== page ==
Regular readers and MyGaming community members may recall a few weeks ago when we embarked on a mission to find the favourite game of all time among the MyGaming community.
Well, the results of the final round of voting have been collected, and we sent Jeremy out behind the MyGaming moonbase to the rheology contemplation module (read: outhouse) to calculate the winner using a zero-G abacus.
Without further ridiculous ado, MyGaming community, here are your favourite 10 games of all time, with results ordered by popularity.
|Baldur’s Gate II: Shadow of Amn||14.62%|
|Mass Effect 1||11.70%|
|Star Wars: Knights of the Old Republic||10.53%|
|Rome: Total War||4.09%|
In the final hours of voting, Half-Life 2 snatched a dramatic victory from Baldur’s Gate II to become the most favouritest game of forever and ever (or at least until Half-Life 3 is released on holo-chip in 2030).
It is rather fitting that Half-Life 2 is one MyGaming’s favourite games, and not only because it was loads of fun to play and was critically highly regarded (96/100 and 95.36% on Metacritic and Gameranking respectively).
Five years in the making (with a nasty hack and leak at the eleventh hour), when it launched in November 2004, Half-Life 2 ushered in a dramatic shift in the PC gaming world. The massive clout of the title among PC gamers meant the Steam digital distribution platform became an overnight feature on gaming PCs around the globe. That’s not a bad way to get your sales platform out there; Gabe Newell you shrewd businessman, you. By last count by Forbes in February 2011, Half-Life 2 had sold over 12 million copies.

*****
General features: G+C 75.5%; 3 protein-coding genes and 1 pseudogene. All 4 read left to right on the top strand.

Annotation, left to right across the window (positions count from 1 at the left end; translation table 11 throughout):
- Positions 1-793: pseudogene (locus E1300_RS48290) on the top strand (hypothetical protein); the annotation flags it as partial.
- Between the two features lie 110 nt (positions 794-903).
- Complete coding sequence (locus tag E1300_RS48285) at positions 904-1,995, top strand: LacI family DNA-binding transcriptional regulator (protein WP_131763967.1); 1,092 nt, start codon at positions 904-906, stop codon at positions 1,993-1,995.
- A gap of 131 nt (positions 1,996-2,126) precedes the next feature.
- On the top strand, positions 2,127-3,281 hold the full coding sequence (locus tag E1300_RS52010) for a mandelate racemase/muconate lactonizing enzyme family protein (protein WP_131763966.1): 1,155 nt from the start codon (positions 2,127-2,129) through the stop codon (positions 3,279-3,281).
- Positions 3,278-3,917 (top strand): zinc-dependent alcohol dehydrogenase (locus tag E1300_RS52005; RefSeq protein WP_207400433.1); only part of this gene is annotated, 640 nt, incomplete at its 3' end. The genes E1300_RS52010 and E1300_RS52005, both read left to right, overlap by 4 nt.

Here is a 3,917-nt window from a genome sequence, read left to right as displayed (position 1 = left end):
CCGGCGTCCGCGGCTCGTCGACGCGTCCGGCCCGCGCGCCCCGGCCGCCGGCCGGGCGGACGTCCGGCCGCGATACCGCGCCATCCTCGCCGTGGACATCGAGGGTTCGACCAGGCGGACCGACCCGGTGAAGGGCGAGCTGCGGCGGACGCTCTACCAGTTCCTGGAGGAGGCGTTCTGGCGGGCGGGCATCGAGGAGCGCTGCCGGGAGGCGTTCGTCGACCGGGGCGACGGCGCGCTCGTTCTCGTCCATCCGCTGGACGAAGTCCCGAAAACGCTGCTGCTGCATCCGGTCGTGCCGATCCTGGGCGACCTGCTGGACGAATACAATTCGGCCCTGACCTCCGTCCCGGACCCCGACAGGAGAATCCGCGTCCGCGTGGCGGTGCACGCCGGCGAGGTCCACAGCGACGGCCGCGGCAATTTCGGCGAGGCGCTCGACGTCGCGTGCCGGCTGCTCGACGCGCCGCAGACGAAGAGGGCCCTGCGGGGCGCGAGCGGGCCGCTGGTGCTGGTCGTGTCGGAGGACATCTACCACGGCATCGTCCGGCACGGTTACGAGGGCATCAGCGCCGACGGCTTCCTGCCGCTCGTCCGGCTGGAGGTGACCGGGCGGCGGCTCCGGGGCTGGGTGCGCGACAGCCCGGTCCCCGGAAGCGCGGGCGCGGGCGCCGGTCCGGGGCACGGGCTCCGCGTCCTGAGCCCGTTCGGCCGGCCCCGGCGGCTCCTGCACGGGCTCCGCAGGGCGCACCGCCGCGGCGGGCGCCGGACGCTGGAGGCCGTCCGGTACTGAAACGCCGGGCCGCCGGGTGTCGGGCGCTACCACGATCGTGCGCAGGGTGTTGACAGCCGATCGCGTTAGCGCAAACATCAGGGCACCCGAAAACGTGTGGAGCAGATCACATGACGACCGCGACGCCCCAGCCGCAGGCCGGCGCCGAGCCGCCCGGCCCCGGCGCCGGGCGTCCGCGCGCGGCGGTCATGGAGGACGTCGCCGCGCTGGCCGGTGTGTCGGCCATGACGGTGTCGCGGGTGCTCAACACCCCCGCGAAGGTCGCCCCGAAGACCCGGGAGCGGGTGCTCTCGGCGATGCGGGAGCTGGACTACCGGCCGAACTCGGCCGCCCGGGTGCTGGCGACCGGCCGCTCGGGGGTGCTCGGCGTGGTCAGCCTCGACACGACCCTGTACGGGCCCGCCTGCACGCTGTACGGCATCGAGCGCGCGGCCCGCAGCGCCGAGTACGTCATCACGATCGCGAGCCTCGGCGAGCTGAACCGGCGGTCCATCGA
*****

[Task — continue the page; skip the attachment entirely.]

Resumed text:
Of course, Steam wasn’t getting as much love as the game itself, being a pretty ugly mess back in the day: This is what Steam looked like in 2004. Thankfully, things have improved greatly since then and if you are a PC gamer, then Steam is probably a part of your gaming life.
Half-Life 2 also introduced Valve’s stalwart and versatile Source Engine, which has evolved greatly in ability and scope over the years. These include great modding support through Source SDK, hardware facial animations, multi-processor support, Xbox 360, PS3, and Mac OS X support (with Linux soon to be added).
We also recently saw the public release of Source Filmmaker, a tool used to create the memorable Team Fortress 2 spots “Meet The Team”, as well as videos and trailers for Valve’s own titles. Source Filmmaker will no doubt welcome in a new era of fan-made Machinima, some examples of which have already blown us away: Meet the best Team Fortress 2 fan-films.
Half-Life 2 itself raised the bar in every way: in-engine physics; character animation; enemy AI; fantastic graphics for its time; and a complex and engaging narrative wrapped in a fascinating game world – all combined to deliver a game that blew away fans and critics alike.
So thanks to Valve for giving us one of the most memorable games of the last decade. Be sure to send all queries about Half-Life 3 to: [email protected]